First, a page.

On New Year’s Day 2013, the stakes were enormous. Inaction that day would reverse all the Bush-era tax cuts, require the sequestration of more than $100 billion from agency budgets, and thereby threaten the still-fragile economy. At that point, House Republicans caved. They voted 232 to 2 to adopt a procedure that would allow floor consideration of a bill that would make the tax cuts permanent for everyone except the wealthy. An hour later, 85 House Republicans joined Democrats to approve the bill itself.

The first vote guaranteed that the nation would not plunge over the fiscal cliff and, more importantly, that Republicans would not be blamed for the economic consequences. The second vote guaranteed that most Republican House members would not be punished for violating their pledge to oppose all tax increases. But notice that 36 percent of Republicans voted explicitly to allow tax increases for affluent taxpayers, and 99 percent of Republicans voted to allow such a bill to reach the floor.

New Year’s Day 2013 reveals the practical limits of the Norquist pledge. Yes, Republican legislators work hard to avoid raising taxes, in part to avoid electoral and donor repercussions. But when faced with more severe electoral repercussions, as would likely follow from sailing over the 2013 fiscal cliff, Republicans swallowed hard and accepted that politics is about trade-offs. No doubt, many legislators will come to the same conclusion just moments before skidding over the 2034 solvency cliff.

Here is where general funds (more accurately, debt) can play an important role. General funds would allow legislators to approve gradual changes in the other basic elements of a solvency package — tax rates, benefit cuts, retirement ages and the maximum taxable wage base. Without general funds, legislators would have to approve sudden changes in these elements, thus imposing large and immediate costs on workers, employers or beneficiaries. General funds could reduce the immediate costs, thus making them less noticeable, less traceable and less dangerous.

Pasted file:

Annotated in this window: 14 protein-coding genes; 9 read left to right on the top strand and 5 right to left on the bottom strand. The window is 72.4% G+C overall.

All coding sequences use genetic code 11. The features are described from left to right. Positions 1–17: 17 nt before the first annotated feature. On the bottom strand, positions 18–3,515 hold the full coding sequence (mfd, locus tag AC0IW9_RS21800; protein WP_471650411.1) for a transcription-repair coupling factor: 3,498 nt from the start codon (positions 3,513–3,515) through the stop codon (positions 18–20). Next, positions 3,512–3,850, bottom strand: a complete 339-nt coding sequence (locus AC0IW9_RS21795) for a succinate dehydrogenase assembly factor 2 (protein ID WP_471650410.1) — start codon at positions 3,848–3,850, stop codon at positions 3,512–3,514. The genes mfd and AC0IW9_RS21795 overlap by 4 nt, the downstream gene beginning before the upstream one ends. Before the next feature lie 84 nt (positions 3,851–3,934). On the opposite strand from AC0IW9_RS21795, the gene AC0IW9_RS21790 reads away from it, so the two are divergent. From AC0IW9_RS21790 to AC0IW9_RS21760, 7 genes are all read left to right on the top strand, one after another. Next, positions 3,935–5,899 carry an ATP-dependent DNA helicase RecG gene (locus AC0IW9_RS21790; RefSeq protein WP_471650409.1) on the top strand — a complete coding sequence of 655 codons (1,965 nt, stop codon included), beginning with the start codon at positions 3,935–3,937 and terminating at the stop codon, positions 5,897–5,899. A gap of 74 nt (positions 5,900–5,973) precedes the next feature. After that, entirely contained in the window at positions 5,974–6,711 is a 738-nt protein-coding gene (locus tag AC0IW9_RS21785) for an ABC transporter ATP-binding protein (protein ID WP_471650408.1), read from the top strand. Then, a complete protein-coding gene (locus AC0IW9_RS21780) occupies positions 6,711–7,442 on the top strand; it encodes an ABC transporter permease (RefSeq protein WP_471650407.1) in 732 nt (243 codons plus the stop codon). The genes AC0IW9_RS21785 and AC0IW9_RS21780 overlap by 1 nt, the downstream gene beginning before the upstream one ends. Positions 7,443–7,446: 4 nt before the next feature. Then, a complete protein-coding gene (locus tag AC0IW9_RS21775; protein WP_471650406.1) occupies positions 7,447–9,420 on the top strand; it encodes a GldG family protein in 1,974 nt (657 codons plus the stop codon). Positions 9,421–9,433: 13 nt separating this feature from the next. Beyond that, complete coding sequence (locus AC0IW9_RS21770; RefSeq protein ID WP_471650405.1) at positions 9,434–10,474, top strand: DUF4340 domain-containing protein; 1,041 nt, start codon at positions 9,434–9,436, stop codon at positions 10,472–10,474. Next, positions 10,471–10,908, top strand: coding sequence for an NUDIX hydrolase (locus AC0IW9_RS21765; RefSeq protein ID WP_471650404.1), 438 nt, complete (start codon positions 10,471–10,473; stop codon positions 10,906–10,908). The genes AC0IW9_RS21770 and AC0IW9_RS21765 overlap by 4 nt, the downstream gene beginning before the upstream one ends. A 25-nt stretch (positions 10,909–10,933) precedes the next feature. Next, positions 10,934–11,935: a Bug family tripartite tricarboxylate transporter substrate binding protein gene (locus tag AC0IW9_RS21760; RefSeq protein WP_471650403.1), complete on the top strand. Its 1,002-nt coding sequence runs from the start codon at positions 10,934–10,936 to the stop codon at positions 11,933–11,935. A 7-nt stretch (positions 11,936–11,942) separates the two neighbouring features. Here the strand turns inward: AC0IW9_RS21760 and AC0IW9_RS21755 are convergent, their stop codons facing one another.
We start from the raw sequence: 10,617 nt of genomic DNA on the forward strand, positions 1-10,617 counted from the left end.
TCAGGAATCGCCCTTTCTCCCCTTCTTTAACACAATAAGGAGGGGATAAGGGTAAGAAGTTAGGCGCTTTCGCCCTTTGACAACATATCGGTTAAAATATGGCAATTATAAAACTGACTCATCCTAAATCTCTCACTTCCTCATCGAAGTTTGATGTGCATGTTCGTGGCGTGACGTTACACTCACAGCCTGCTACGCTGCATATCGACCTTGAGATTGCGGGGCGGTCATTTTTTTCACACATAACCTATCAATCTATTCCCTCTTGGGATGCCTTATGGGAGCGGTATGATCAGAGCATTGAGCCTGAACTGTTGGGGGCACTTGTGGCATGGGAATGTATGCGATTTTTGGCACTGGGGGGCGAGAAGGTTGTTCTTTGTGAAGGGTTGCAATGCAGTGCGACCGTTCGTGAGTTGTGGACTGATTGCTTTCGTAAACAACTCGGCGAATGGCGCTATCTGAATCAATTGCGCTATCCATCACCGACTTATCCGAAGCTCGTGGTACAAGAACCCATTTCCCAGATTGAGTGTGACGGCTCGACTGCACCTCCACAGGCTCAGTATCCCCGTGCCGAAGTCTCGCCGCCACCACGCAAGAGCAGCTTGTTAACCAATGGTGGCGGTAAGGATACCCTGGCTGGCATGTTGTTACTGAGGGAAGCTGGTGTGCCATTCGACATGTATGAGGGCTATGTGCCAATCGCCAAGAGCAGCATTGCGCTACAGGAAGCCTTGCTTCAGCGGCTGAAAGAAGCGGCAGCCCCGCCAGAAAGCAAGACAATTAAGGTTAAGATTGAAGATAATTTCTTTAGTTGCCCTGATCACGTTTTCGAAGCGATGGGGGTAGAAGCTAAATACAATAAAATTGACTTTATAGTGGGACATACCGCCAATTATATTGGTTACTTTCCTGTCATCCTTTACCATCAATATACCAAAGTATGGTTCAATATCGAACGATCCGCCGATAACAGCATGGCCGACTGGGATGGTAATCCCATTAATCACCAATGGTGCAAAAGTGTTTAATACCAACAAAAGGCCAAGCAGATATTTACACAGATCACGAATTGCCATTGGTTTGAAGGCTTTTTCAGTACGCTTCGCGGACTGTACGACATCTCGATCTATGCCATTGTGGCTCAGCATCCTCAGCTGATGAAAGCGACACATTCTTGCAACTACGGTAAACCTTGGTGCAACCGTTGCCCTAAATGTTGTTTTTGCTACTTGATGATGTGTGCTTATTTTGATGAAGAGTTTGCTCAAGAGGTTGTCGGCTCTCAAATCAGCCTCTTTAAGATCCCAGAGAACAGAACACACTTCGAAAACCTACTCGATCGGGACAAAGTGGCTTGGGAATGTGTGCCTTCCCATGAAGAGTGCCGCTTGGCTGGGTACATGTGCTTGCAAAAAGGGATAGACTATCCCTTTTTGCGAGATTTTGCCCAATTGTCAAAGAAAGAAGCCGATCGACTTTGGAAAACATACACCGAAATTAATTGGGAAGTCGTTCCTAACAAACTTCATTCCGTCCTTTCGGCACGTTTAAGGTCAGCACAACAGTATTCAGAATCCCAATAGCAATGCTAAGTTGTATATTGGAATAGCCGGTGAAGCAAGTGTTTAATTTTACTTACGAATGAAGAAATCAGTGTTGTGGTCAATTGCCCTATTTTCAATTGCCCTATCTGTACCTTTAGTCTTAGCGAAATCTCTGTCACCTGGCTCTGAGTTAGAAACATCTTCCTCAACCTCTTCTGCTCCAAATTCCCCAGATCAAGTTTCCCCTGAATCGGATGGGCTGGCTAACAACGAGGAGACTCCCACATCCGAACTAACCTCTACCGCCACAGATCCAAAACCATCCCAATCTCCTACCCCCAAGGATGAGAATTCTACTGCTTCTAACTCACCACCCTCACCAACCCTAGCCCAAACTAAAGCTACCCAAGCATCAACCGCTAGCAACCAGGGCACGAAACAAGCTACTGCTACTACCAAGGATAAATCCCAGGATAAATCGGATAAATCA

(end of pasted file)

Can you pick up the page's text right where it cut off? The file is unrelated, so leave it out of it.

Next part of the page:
Waiting until 2034 has one political advantage. It transforms policymaking from a slow, deliberative process, where partisan legislators often take extreme positions to appeal to their most attentive supporters, into a fullblown crisis, where legislators, fearing the electoral consequences of inaction, welcome compromise solutions.

The tragedy of 9/11 brought legislators together for bipartisan lawmaking. So, too, did the Great Recession, when bipartisan majorities approved the $700 billion Troubled Asset Relief Program. Similarly, in the early months of the Covid-19 pandemic, bipartisan majorities approved four relief bills totaling $2.9 trillion. The prospect of Social Security sailing over the fiscal cliff will be just as scary as these three crises. At that point, party leaders will negotiate a solvency package, and relieved legislators will approve it.